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Preserve Your Work! Academic Commons and Personal Digital Archiving

This guide provides information on depositing your work in Academic Commons and personal digital archiving practices.

Before submitting work to Academic Commons

Before submitting to Academic Commons (and ideally throughout the process of researching and creating your capstone), use the following checklist to determine if your submission is appropriate:

  • If my capstone discusses human subjects, have I obtained all necessary approvals from Barnard’s Institutional Review Board (IRB)? If applicable, is my thesis compliant with HIPAA’s guidelines for human subjects research? You should only submit your work to Academic Commons if you have necessary approvals. For more information, see the Provost’s Respectful Treatment of Research Participants page.
  • If my capstone contains copyrighted works, have I obtained permission/licensed them/satisfied the requirements for fair use? You should only submit work to Academic Commons that does not infringe on others’ intellectual property rights. For more information, see the library guide on Intellectual Property, and/or talk to your adviser or personal librarian.
  • If my capstone discusses potentially sensitive/personal information, have I obtained informed consent and permission or adequately anonymized it? You should only submit work to Academic Commons that can be openly available online, with no restrictions. For more information, talk to your adviser or personal librarian.
  • You should also talk with your faculty adviser about publishing options. If you or your faculty adviser is planning on publishing your work (or some portion of it, including your data), you may want to deposit your work to Academic Commons with an embargo. This means your work will be deposited but will not be publicly available for the term of the embargo (you may select an embargo of one year or two years). For more information about publishing, embargoes, and open access undergraduate journals, talk to your personal librarian.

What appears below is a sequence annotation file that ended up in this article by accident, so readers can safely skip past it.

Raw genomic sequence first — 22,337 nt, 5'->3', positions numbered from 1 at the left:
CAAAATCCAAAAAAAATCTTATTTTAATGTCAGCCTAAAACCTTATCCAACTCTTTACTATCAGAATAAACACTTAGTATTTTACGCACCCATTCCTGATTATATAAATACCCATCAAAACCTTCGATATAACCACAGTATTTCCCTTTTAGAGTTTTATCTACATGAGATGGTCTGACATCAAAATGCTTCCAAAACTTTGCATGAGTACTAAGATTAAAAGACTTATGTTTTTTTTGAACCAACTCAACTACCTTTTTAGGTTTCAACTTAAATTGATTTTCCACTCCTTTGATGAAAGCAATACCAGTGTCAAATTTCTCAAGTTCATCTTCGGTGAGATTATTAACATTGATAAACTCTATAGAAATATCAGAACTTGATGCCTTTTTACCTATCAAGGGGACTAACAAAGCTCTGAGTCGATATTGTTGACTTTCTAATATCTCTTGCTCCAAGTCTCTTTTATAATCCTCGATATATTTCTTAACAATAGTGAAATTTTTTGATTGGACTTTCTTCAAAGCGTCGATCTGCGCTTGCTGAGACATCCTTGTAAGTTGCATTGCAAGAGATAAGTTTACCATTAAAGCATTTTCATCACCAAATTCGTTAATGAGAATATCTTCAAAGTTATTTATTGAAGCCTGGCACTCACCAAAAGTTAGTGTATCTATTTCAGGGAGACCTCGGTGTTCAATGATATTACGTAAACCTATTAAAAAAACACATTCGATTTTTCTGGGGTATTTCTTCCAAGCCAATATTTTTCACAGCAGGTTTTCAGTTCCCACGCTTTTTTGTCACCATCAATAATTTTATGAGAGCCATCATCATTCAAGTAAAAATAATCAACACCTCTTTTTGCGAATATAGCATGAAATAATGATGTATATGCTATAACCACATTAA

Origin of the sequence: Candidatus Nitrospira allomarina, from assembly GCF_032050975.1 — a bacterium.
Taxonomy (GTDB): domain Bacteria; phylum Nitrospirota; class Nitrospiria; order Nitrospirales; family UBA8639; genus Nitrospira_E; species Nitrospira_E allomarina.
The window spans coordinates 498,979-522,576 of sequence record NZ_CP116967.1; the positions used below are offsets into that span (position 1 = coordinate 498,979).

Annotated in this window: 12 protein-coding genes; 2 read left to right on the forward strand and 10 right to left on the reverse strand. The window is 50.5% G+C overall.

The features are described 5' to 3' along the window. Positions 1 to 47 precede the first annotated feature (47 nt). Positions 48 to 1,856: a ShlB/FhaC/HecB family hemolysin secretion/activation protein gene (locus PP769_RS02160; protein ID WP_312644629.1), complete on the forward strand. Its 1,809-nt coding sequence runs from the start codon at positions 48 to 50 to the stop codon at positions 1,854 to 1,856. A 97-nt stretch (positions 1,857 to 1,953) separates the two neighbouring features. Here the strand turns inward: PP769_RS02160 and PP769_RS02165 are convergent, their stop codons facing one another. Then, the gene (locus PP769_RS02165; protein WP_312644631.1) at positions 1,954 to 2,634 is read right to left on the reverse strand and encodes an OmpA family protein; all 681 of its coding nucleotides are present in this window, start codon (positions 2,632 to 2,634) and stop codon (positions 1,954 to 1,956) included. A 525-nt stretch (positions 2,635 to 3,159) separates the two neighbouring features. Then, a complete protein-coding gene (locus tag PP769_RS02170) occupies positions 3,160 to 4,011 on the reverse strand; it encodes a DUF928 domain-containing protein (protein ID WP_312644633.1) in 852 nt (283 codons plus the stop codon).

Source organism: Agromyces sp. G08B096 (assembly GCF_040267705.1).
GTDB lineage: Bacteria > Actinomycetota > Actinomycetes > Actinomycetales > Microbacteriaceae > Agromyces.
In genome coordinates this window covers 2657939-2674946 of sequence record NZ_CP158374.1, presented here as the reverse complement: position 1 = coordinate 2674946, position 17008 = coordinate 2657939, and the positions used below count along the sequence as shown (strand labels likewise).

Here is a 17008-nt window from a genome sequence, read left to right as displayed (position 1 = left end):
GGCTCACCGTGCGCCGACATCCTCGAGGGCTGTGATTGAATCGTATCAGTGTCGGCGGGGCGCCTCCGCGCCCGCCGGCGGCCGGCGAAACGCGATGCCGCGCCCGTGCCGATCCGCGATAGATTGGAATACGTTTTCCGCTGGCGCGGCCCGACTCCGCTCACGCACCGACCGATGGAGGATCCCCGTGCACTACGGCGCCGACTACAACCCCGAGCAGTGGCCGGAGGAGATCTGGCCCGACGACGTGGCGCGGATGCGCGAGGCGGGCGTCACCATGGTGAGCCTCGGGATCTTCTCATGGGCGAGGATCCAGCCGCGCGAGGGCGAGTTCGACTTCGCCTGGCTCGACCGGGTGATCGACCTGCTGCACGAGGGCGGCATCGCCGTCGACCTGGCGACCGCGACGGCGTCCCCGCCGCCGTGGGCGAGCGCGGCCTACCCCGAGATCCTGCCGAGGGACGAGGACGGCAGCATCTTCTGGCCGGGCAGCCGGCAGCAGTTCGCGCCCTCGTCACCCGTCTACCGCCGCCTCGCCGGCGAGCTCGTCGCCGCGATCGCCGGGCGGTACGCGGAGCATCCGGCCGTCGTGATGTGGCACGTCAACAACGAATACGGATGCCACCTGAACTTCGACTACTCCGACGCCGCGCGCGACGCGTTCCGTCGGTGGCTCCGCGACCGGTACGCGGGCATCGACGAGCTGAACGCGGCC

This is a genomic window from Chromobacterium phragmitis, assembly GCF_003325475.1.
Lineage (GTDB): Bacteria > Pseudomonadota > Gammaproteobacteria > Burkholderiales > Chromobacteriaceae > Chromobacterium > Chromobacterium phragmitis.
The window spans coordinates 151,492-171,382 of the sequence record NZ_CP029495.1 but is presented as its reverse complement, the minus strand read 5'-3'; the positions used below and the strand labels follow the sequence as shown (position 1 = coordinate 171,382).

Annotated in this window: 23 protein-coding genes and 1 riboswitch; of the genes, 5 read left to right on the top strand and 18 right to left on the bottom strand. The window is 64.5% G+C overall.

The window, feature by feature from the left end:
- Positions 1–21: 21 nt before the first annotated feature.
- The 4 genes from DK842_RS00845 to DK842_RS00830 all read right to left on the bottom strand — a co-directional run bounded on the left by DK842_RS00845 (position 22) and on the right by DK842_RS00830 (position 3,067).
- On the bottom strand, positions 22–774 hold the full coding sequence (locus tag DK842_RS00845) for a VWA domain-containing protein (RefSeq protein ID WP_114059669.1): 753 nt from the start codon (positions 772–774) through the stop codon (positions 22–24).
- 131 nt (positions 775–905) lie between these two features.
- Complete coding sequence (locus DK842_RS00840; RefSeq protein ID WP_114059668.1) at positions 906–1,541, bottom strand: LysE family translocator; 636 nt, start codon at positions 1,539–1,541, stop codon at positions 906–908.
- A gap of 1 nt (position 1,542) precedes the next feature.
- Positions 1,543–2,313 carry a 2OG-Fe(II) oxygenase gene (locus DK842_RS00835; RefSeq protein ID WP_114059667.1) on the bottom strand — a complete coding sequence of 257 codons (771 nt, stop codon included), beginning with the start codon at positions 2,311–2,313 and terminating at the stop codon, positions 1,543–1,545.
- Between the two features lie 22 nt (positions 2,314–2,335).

Once you have addressed the items on this checklist, ask your faculty adviser to email the Academic Commons staff at to sign off on the deposit of your project. Throughout the process of creating your capstone, talk with your with faculty adviser and your personal librarian about any of the above topics.

How to submit to Academic Commons

The process for depositing may change. Please check back here or talk with your personal librarian for updates!

  • If you are self-depositing, you can follow Academic Common’s instructions for depositing.
    • You’ll read and accept an author agreement.
    • You’ll fill out some basic information about yourself and your work.
    • You’ll upload a file.
  • If you have not already done so, ask your faculty adviser to email the Academic Commons staff at to sign off on the deposit of your project. Once your adviser's approval has been received, your project will be added to Academic Commons.
  • Academic Commons accepts a wide variety of format types: papers, data, images, and moving images. Academic Commons is for final products of research, not drafts or in-progress works. For more information on format, copyright, data protection and more, see the Academic Commons site.

In addition to submitting to Academic Commons, or in place of submitting if Academic Commons is not an option for you, you should consider utilizing a personal digital archiving strategy. Personal digital archiving will help you to save your work!